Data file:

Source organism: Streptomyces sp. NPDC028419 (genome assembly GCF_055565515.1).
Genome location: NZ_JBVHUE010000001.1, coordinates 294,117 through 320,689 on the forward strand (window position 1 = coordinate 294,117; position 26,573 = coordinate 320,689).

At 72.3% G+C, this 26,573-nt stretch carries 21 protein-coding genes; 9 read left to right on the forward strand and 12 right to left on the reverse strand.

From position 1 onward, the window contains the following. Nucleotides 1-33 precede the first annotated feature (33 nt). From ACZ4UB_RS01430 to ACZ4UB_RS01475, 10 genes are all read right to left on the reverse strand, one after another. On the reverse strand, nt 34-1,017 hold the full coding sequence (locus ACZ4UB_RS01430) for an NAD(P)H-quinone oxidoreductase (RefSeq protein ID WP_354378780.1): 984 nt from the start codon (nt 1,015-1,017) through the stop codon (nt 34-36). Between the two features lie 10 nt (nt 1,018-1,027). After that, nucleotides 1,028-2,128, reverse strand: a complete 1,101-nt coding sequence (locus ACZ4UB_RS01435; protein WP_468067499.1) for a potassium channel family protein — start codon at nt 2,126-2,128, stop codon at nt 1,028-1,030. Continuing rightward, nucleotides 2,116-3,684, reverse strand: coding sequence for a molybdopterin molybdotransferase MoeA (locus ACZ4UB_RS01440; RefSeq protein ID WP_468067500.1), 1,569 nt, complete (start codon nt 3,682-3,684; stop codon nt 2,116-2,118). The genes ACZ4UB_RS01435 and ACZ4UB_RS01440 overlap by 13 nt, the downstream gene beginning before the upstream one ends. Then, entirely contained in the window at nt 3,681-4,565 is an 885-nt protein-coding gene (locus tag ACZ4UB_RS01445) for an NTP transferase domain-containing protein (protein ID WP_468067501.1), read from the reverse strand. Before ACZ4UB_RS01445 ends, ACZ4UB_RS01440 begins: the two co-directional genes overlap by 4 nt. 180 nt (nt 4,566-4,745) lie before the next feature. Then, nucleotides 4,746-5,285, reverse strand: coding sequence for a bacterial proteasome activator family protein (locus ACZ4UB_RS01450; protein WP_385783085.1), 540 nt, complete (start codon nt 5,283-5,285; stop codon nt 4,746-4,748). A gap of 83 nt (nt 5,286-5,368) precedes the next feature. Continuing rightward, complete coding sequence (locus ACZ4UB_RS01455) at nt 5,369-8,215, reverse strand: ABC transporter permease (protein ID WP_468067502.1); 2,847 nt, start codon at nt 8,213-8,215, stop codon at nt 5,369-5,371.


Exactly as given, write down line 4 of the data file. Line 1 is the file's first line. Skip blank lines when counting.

From position 1 onward, the window contains the following. Nucleotides 1-33 precede the first annotated feature (33 nt). From ACZ4UB_RS01430 to ACZ4UB_RS01475, 10 genes are all read right to left on the reverse strand, one after another. On the reverse strand, nt 34-1,017 hold the full coding sequence (locus ACZ4UB_RS01430) for an NAD(P)H-quinone oxidoreductase (RefSeq protein ID WP_354378780.1): 984 nt from the start codon (nt 1,015-1,017) through the stop codon (nt 34-36). Between the two features lie 10 nt (nt 1,018-1,027). After that, nucleotides 1,028-2,128, reverse strand: a complete 1,101-nt coding sequence (locus ACZ4UB_RS01435; protein WP_468067499.1) for a potassium channel family protein — start codon at nt 2,126-2,128, stop codon at nt 1,028-1,030. Continuing rightward, nucleotides 2,116-3,684, reverse strand: coding sequence for a molybdopterin molybdotransferase MoeA (locus ACZ4UB_RS01440; RefSeq protein ID WP_468067500.1), 1,569 nt, complete (start codon nt 3,682-3,684; stop codon nt 2,116-2,118). The genes ACZ4UB_RS01435 and ACZ4UB_RS01440 overlap by 13 nt, the downstream gene beginning before the upstream one ends. Then, entirely contained in the window at nt 3,681-4,565 is an 885-nt protein-coding gene (locus tag ACZ4UB_RS01445) for an NTP transferase domain-containing protein (protein ID WP_468067501.1), read from the reverse strand. Before ACZ4UB_RS01445 ends, ACZ4UB_RS01440 begins: the two co-directional genes overlap by 4 nt. 180 nt (nt 4,566-4,745) lie before the next feature. Then, nucleotides 4,746-5,285, reverse strand: coding sequence for a bacterial proteasome activator family protein (locus ACZ4UB_RS01450; protein WP_385783085.1), 540 nt, complete (start codon nt 5,283-5,285; stop codon nt 4,746-4,748). A gap of 83 nt (nt 5,286-5,368) precedes the next feature. Continuing rightward, complete coding sequence (locus ACZ4UB_RS01455) at nt 5,369-8,215, reverse strand: ABC transporter permease (protein ID WP_468067502.1); 2,847 nt, start codon at nt 8,213-8,215, stop codon at nt 5,369-5,371.